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COLLEGE PARK, MARYLAND — A nationwide U.S. survey has found that bee colonies are dying off due to harsh winters.

The report by Bee Informed Partnership, a non-profit group led by the University of Maryland, surveyed around 4,700 beekeepers managing around 320,000 bee colonies during the 2018 to 2019 winter season.

Researchers found that beekeepers lost an estimated 37.7 percent of honeybee colonies in the past year alone.

This is the highest number of winter losses recorded by the non-profit group for honey bees ever since they started 13 years ago.

Entomologists from the group told the Guardian that parasites such as varroa mites could be causing an increase in colony losses due to the viruses they carry.

Adding that, pesticides used to remove the mites seem to be becoming less effective.

Beekeepers have been making efforts to split healthy bee colonies in order to duplicate them, according to the newspaper.

Other problems beekeepers need to deal with include bees dying off due to disease, pesticide use and habitat loss.

AUSTIN, TEXAS — Monsanto is being accused of killing off bees around the world, reports NPR.

Bees are being exposed to glyphosate, an ingredient in weed killer, according to a new study published in Proceedings of the National Academy of Sciences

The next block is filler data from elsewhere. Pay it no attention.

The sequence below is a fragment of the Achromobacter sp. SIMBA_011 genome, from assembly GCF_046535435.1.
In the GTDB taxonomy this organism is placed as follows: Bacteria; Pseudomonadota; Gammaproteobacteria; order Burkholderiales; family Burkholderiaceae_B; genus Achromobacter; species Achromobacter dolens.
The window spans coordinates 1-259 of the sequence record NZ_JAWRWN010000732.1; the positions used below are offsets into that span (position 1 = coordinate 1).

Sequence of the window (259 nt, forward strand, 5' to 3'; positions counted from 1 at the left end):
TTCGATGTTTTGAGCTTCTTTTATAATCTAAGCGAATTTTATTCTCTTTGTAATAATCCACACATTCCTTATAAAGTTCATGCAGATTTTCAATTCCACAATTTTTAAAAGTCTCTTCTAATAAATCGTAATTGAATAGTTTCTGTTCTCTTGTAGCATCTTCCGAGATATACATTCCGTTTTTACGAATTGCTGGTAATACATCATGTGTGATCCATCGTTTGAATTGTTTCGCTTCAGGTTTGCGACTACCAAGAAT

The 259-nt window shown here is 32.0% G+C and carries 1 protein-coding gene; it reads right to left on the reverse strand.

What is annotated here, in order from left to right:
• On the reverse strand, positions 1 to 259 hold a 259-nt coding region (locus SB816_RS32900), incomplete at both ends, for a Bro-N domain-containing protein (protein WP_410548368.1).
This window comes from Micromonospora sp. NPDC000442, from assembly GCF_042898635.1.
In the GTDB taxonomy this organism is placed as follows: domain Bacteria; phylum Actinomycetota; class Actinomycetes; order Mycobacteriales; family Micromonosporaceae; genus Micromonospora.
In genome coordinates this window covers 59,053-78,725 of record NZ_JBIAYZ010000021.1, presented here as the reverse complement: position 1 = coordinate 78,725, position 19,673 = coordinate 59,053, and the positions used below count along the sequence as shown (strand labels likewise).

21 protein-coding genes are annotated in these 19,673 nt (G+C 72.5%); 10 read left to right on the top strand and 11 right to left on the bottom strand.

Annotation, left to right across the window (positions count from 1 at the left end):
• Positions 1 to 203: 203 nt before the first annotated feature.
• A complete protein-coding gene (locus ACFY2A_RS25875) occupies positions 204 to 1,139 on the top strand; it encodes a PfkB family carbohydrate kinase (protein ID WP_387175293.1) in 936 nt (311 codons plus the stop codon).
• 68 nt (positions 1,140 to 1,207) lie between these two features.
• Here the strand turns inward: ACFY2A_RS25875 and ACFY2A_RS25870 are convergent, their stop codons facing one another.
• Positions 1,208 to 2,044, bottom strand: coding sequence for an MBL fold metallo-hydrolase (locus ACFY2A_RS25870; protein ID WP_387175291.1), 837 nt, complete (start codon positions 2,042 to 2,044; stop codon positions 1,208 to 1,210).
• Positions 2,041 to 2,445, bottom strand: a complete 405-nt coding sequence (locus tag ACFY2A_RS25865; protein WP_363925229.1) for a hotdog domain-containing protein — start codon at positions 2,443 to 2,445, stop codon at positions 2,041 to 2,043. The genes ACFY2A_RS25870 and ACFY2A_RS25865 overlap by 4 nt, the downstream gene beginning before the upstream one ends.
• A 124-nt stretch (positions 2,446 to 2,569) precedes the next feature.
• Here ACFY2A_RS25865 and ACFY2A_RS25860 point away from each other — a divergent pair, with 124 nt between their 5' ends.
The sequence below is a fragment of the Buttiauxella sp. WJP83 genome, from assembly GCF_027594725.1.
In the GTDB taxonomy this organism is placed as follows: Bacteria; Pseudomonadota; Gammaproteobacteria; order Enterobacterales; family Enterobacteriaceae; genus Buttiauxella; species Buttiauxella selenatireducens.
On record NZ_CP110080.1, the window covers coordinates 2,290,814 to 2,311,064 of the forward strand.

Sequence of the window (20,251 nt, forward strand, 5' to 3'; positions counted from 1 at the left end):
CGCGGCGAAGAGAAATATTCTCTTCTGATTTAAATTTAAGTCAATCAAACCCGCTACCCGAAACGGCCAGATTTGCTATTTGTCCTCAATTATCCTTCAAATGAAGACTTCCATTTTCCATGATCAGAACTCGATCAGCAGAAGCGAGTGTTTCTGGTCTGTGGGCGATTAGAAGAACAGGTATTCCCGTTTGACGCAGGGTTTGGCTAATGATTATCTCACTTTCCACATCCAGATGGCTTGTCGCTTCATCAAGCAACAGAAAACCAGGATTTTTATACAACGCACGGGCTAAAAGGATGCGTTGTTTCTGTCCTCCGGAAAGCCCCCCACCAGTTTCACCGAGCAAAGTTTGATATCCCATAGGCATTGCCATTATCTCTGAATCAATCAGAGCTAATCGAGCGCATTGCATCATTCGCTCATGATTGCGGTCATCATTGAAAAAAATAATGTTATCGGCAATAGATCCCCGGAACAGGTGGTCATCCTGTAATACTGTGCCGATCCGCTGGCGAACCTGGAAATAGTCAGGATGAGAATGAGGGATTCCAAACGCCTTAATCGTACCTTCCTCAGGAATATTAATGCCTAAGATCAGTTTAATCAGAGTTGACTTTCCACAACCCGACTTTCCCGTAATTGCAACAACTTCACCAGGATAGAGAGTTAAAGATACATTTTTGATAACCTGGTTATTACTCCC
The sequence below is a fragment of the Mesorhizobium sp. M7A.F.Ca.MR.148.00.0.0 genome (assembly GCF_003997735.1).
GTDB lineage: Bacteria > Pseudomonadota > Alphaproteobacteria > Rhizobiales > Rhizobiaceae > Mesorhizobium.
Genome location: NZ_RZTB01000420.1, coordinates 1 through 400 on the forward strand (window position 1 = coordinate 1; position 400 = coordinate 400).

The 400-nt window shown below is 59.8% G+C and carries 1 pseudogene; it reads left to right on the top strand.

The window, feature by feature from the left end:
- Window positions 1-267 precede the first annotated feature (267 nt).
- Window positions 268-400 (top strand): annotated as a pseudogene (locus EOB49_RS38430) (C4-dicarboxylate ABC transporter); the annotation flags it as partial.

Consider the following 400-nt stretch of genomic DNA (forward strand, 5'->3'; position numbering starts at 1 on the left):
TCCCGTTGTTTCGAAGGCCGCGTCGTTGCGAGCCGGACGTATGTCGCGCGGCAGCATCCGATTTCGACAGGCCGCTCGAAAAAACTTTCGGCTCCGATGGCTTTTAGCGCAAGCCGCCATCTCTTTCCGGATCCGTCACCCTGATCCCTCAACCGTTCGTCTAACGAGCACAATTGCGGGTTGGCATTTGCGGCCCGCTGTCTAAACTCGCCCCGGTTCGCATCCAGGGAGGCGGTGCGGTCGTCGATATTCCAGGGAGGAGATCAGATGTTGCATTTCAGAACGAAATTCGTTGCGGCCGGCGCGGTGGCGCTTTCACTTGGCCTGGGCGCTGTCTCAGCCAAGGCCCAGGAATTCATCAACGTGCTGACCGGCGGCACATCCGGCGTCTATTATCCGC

Scientists painted the bees’ backs with colored dots to track them, and found that glyphosate significantly decreased the amount of healthy gut bacteria in honey bees.

This could increase the chance of bees receiving infections or even dying because of harmful bacteria.

They believe glyphosate may be contributing to “colony collapse disorder,” a phenomenon when bee colonies are wiped out.

Scientists encouraged the public to avoid spraying using weed killers that contain glyphosate when they are spraying their flowers.

The researchers involved say better guidelines are needed to regulate use of glyphosate in order to protect bees.

In a statement, Monsanto denied the accusations and claims “no large-scale study has ever found a link between glyphosate and honey bee health issues.”

USA — A vaccine made from two mushroom species, tinder fungus and Red Reishi mushrooms, could be vital in saving the bee population, according to a study published in Scientific Reports.

The researchers specifically targeted mycelia, a cobweb-like fungal membrane, found in both the mushrooms to create the vaccine.

The team conducted their study with two groups of bees exposed to varroa mites. One group was giving mycelium extract mixed with sugar syrup while the other was only given sugar syrup.

The virus levels of the bees were measured and scientists found that those who consumed mycelium extract saw a 45,000-fold reduction in a virus linked to colony collapse disorder, a phenomenon where bee colonies are wiped out.

Scientists involved in the study say they believe the vaccine would help support the immune system of the bees and to “allow natural immunity to be strong enough to reduce the viruses.”

The study comes amid reports of colony collapse disorder leading to the bee population decreasing by at least 30 percent to 90 percent in some areas, according to a report by the Florida Department of Agriculture.